L-3 Communs. Corp. v. Sony Corp.

Summarized by:

  • Court: Intellectual Property Archives
  • Area(s) of Law: Patents, Infringement
  • Date Filed: 10-16-2013
  • Case #: 10-734-RGA
  • Judge(s)/Court Below: United States District Court for the District of Delaware
  • LexisNexis Citation: 2013 U.S. Dist. LEXIS 148680
  • Westlaw Citation: 2013 WL 5631981
  • Full Text Opinion

A physical embodiment of the invention was required to show actual reduction to practice.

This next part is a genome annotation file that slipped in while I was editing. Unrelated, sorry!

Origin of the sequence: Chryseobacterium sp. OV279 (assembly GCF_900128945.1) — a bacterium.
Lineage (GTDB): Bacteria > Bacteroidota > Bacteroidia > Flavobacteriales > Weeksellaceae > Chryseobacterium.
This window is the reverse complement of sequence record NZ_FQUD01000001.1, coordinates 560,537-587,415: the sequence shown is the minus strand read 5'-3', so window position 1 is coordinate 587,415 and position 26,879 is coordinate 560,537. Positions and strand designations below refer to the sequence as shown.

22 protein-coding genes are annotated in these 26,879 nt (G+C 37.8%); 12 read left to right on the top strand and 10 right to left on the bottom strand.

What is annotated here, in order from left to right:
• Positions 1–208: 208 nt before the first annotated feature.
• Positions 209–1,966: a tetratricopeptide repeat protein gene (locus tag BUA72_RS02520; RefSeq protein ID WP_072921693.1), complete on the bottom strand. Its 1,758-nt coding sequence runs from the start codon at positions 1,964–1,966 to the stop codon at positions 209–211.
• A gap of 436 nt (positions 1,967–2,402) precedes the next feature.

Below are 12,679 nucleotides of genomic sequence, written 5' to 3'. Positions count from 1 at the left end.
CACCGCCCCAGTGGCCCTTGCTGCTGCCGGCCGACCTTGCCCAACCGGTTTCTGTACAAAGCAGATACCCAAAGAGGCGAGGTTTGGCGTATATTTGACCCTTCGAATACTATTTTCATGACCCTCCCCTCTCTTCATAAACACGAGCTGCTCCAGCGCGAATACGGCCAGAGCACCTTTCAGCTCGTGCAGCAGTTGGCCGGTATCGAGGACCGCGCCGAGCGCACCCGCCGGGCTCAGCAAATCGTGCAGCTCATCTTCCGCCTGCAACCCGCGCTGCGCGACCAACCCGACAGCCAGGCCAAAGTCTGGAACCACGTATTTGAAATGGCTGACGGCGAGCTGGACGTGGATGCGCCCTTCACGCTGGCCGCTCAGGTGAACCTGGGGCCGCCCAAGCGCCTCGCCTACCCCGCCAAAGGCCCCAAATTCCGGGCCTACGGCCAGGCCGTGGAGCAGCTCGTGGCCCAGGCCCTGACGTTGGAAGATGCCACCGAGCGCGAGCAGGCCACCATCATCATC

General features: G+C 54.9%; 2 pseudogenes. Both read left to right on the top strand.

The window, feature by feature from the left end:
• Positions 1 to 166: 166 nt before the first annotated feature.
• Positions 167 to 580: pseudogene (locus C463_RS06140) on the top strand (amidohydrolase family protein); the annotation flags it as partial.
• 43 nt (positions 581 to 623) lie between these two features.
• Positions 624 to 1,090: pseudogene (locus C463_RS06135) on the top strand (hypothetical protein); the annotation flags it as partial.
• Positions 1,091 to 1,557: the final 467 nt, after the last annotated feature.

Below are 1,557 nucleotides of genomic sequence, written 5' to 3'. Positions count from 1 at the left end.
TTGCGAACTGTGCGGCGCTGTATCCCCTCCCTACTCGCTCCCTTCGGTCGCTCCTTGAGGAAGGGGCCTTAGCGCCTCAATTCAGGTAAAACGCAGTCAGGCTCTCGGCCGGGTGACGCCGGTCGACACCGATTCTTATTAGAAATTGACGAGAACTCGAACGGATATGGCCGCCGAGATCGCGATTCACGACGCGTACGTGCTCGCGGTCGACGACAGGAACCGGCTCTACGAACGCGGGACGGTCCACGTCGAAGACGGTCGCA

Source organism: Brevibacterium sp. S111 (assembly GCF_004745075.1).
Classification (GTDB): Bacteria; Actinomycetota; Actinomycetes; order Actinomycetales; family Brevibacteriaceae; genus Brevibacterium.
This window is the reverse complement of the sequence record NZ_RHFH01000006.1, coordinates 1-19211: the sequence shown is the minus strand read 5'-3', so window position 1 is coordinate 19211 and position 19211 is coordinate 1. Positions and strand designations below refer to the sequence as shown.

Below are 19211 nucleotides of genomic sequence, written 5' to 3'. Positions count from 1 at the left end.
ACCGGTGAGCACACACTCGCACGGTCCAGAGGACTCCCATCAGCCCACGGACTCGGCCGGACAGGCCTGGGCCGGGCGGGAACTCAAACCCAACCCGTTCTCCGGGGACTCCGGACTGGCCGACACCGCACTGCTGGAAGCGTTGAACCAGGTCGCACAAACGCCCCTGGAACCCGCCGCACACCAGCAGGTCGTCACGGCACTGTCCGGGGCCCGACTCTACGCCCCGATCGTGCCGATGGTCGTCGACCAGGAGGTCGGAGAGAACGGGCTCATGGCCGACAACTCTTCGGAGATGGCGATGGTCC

Opinion (Andrews): L-3 Communications Corp. ("L-3") sued Sony Corporation ("Sony") alleging Sony infringed two of its patents. L-3 moved for partial summary judgment that its Patent No. 5,541,654 (the “Robert's patent”) was not invalid under Patent No. 5,543,848 (the “Xerox patent”). The Robert's patent was filed June 17, 1993, the Xerox patent was filed August 31, 1993. Sony argued that the Xerox patent was prior art alleging that it was reduced to practice before the critical date of the Roberts patent. Under 35 U.S.C. § 102(g) (which has been amended by the America Invents Act), a patent applicant is entitled to a patent for her invention unless, prior to the applicant's invention, “the invention was made in this country by another inventor who had not abandoned, suppressed, or concealed it.” Sony argued that an invention disclosure form that indicated that the Xerox invention had been “shown to be workable in [a computer model],” showed sufficient reduction to practice to make the Xerox patent prior art. To show actual reduction to practice, however, “there must be a physical embodiment.” Because Sony could not show that a physical embodiment of the Xerox invention existed before the Robert's patent's critical date, it could not show actual reduction to practice. Sony also argued that deposition testimony asserting that the minimum length of time required to draft a patent application was two to four months, showed constructive reduction to practice prior to the Robert's patent's critical date. Testimony that merely establishes a period of time within which an act occurred does not establish a date earlier than the last day of that period. Because the last date of the asserted time period was after the critical date of the Robert's patent, the Court held that Sony could not show constructive reduction to practice. Accordingly, the Court GRANTED L-3's motion.

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